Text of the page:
The actual title of Rosa Weber’s, Co-Founder of the NUword charity, guest blog is ‘Why I became a Dyslexia Activist‘ but I couldn’t help highlighting the power of people with dyslexia and people effected by dyslexia working together or in the words of High School Musical, “We’re all in this together …” Sorry – you won’t be able to get that tune out of tier head all day!
Perhaps this image will help …
Guest blog by Rosa Weber: Why I became a Dyslexia Activist
“Many of my friends from school and beyond are dyslexic, so I’ve always known about it generally. They’re now a multi-talented bunch of film makers, painters, designers, social workers, leather workers, graffiti artists, lawyers, music makers… to name a few. They have succeeded despite all the difficulties on their journey through the school system. Yet it’s vital to remember that this is not everyone’s story: many dyslexic children, teenagers and adults are still being left behind, isolated, sidelined and woefully misunderstood.
It wasn’t until working closely with author Sally Gardner, as her assistant, that I began to truly understand what dyslexia is. Sally is severely dyslexic and what I’ve learnt from her is that it’s not about extra time, free computers, problems with spelling, reading, organisation. No, no, no. This is only what we are conditioned to associate with the word dyslexia. What this obscure word really means is huge imagination, holistic problem solving, visual thinking, 3D processing, divergent thinking… all skills that are now highly sought after by the creative and corporate sectors. Valuable, measurable skills that are usually repressed by Primary and Secondary schools – they go unnoticed, unnourished, unmarked.
It is the education system and the curriculum that marginalise dyslexic thinkers. It is not the fault of our teachers, for they’re being forced to work in an increasingly underfunded and unimaginative framework. The issues lie with the heavily text-based, out-dated, mind-boggling, memory-centric load of questionable questions that are perpetually asked to thinkers with dyslexia – who do not decode in text, but in images. What, then, if we were all required to draw our exam answers instead of write them? All of us strong spellers, readers, text thinkers – well, we’d probably be pretty screwed. We’d be the disenfranchised group with the ‘disability’ label.
The bottom line is this: we are still wasting generations of brilliant minds. And it’s not the 1950s anymore. Through working with Sally – who’s experience of education was, as for many dyslexic thinkers, horror-filled – I have learnt how to develop my visual thinking, hone my imagination, solve problems from all angles – not just the angle that ticks the establishment box. What more, then, can dyslexic thinkers teach non-dyslexics? So much about resilience, grit. Hard work. Emotional intelligence. The beautiful languages of the image.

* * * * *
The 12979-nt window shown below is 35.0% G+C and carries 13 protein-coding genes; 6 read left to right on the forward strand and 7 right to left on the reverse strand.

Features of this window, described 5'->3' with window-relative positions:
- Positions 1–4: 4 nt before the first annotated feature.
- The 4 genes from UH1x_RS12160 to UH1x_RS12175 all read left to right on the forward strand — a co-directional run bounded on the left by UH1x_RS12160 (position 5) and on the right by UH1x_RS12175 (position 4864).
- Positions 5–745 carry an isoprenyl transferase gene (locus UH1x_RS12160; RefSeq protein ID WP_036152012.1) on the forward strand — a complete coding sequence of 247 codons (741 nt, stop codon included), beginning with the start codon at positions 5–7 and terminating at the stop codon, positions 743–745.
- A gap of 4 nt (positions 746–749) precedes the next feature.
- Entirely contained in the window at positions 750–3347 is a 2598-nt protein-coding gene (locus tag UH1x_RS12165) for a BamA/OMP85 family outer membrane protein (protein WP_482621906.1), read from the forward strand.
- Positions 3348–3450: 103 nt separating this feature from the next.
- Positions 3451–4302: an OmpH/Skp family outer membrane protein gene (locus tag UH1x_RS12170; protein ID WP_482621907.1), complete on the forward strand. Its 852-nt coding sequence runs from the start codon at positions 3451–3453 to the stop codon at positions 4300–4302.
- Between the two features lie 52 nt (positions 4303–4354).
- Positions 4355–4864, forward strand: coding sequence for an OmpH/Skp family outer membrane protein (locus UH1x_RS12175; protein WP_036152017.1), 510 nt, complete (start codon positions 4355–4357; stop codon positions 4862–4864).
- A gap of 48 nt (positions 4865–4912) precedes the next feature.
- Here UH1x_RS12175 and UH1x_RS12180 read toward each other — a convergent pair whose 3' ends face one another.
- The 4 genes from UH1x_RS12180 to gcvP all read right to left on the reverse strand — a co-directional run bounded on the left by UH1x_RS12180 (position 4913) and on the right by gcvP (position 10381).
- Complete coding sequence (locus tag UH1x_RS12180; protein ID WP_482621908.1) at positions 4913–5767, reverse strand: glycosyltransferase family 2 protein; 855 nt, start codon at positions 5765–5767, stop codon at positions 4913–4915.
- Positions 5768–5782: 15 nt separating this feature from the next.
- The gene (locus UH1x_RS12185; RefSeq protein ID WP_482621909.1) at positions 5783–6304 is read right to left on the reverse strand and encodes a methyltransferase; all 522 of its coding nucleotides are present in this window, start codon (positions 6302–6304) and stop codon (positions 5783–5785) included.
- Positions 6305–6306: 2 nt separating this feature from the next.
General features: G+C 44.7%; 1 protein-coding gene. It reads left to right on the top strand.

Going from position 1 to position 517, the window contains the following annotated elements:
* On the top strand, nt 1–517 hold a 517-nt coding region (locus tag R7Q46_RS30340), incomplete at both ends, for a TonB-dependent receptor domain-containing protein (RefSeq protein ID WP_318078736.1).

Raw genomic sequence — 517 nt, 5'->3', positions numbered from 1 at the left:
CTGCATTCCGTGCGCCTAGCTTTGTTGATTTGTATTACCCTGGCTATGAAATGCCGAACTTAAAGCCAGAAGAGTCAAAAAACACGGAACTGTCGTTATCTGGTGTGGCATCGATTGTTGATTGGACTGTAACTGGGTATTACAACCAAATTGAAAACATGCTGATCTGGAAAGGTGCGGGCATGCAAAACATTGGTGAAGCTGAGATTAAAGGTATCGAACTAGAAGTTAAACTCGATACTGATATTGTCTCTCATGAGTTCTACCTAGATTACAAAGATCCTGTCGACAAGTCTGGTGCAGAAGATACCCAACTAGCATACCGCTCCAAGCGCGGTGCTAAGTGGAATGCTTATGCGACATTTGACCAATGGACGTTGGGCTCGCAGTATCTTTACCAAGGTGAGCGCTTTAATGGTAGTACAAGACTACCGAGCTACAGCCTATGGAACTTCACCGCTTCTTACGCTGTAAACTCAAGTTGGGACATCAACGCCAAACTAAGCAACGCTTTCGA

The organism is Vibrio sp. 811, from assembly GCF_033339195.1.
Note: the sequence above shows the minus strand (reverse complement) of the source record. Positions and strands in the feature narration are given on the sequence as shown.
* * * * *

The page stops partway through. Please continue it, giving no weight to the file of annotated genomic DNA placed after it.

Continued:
Collectively we must bring a halt to years of disenfranchisement and discrimination. We must call on schools to diversify measurements of academic attainment. Allow visual essays, spoken exams. The working world must stop binning CVs with spelling mistakes. And non-dyslexics must demonstrate more solidarity with the dyslexic people in their lives by getting to know their many strengths, not just accepting the generalising weaknesses that are associated with that misrepresentative word.
This is why I became a Dyslexia Activist. This is why, after six years of research, and with some initial core funding from the brilliant George Koukis of Temenos, Sally and I have recently set up NUword Charity. Learning and talking about the strengths of dyslexia will open up your mind. As a non-dyslexic, understanding and developing your own typical dyslexic skills will diversify, and therefore improve, the ways in which you engage with the world. It also might help us bring a halt to all these cruel years of educational and social injustice: it’s time to imagine a world beyond the word dyslexia.”
So, having read Rosa Weber’s powerful blog, what do you think the right answer to the following question, from Rosa and Sally Gardner, should be?
“Nigel, would you like to be the first Chair of the Board of Trustees for the new NUWord Charity?”
Nigel Lockett – The Dyslexic Professor
University dyslexia support
For more information about NUwords’ upcoming projects, please email firstname.lastname@example.org, see www.nuword.org (site in beta), or follow @nuword_dyslexia